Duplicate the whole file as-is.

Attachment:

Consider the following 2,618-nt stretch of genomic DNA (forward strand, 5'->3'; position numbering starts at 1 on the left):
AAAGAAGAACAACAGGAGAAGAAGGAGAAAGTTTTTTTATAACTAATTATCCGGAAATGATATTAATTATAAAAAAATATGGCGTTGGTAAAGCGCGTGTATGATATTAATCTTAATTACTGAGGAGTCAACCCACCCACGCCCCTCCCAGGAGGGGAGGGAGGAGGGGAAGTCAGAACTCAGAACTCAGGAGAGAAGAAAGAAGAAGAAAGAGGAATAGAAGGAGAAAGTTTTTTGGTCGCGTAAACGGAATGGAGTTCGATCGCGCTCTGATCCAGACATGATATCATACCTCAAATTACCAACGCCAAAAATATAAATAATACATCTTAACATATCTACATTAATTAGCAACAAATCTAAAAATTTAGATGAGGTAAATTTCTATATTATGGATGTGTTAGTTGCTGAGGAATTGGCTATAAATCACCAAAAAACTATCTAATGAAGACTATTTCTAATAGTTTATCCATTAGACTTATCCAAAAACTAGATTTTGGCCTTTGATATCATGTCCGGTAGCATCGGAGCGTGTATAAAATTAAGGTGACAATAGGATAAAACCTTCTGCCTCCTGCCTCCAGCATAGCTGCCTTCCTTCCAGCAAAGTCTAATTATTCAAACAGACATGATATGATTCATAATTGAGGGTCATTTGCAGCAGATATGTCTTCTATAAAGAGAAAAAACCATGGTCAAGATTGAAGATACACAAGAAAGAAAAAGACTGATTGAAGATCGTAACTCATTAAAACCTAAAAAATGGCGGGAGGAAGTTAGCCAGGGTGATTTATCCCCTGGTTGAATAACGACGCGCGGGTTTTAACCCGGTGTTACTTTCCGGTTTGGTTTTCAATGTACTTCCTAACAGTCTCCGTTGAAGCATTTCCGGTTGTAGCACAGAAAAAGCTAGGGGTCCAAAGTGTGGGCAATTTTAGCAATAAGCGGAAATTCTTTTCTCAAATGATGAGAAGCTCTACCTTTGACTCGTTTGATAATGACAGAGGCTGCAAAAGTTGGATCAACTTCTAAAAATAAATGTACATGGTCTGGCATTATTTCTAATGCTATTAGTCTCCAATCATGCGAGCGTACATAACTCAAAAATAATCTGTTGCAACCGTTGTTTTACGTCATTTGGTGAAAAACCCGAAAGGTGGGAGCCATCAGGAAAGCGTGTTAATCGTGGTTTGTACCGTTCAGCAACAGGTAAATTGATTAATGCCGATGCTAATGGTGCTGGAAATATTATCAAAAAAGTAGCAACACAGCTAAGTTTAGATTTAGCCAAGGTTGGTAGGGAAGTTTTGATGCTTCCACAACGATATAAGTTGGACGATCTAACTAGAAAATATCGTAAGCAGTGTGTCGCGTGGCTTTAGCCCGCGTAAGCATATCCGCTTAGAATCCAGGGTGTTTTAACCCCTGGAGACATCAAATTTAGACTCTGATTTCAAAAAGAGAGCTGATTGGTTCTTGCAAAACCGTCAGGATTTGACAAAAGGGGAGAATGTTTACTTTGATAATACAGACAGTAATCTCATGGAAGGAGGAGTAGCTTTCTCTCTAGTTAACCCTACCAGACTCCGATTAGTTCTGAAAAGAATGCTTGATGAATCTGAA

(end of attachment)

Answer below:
Consider the following 2,618-nt stretch of genomic DNA (forward strand, 5'->3'; position numbering starts at 1 on the left):
AAAGAAGAACAACAGGAGAAGAAGGAGAAAGTTTTTTTATAACTAATTATCCGGAAATGATATTAATTATAAAAAAATATGGCGTTGGTAAAGCGCGTGTATGATATTAATCTTAATTACTGAGGAGTCAACCCACCCACGCCCCTCCCAGGAGGGGAGGGAGGAGGGGAAGTCAGAACTCAGAACTCAGGAGAGAAGAAAGAAGAAGAAAGAGGAATAGAAGGAGAAAGTTTTTTGGTCGCGTAAACGGAATGGAGTTCGATCGCGCTCTGATCCAGACATGATATCATACCTCAAATTACCAACGCCAAAAATATAAATAATACATCTTAACATATCTACATTAATTAGCAACAAATCTAAAAATTTAGATGAGGTAAATTTCTATATTATGGATGTGTTAGTTGCTGAGGAATTGGCTATAAATCACCAAAAAACTATCTAATGAAGACTATTTCTAATAGTTTATCCATTAGACTTATCCAAAAACTAGATTTTGGCCTTTGATATCATGTCCGGTAGCATCGGAGCGTGTATAAAATTAAGGTGACAATAGGATAAAACCTTCTGCCTCCTGCCTCCAGCATAGCTGCCTTCCTTCCAGCAAAGTCTAATTATTCAAACAGACATGATATGATTCATAATTGAGGGTCATTTGCAGCAGATATGTCTTCTATAAAGAGAAAAAACCATGGTCAAGATTGAAGATACACAAGAAAGAAAAAGACTGATTGAAGATCGTAACTCATTAAAACCTAAAAAATGGCGGGAGGAAGTTAGCCAGGGTGATTTATCCCCTGGTTGAATAACGACGCGCGGGTTTTAACCCGGTGTTACTTTCCGGTTTGGTTTTCAATGTACTTCCTAACAGTCTCCGTTGAAGCATTTCCGGTTGTAGCACAGAAAAAGCTAGGGGTCCAAAGTGTGGGCAATTTTAGCAATAAGCGGAAATTCTTTTCTCAAATGATGAGAAGCTCTACCTTTGACTCGTTTGATAATGACAGAGGCTGCAAAAGTTGGATCAACTTCTAAAAATAAATGTACATGGTCTGGCATTATTTCTAATGCTATTAGTCTCCAATCATGCGAGCGTACATAACTCAAAAATAATCTGTTGCAACCGTTGTTTTACGTCATTTGGTGAAAAACCCGAAAGGTGGGAGCCATCAGGAAAGCGTGTTAATCGTGGTTTGTACCGTTCAGCAACAGGTAAATTGATTAATGCCGATGCTAATGGTGCTGGAAATATTATCAAAAAAGTAGCAACACAGCTAAGTTTAGATTTAGCCAAGGTTGGTAGGGAAGTTTTGATGCTTCCACAACGATATAAGTTGGACGATCTAACTAGAAAATATCGTAAGCAGTGTGTCGCGTGGCTTTAGCCCGCGTAAGCATATCCGCTTAGAATCCAGGGTGTTTTAACCCCTGGAGACATCAAATTTAGACTCTGATTTCAAAAAGAGAGCTGATTGGTTCTTGCAAAACCGTCAGGATTTGACAAAAGGGGAGAATGTTTACTTTGATAATACAGACAGTAATCTCATGGAAGGAGGAGTAGCTTTCTCTCTAGTTAACCCTACCAGACTCCGATTAGTTCTGAAAAGAATGCTTGATGAATCTGAA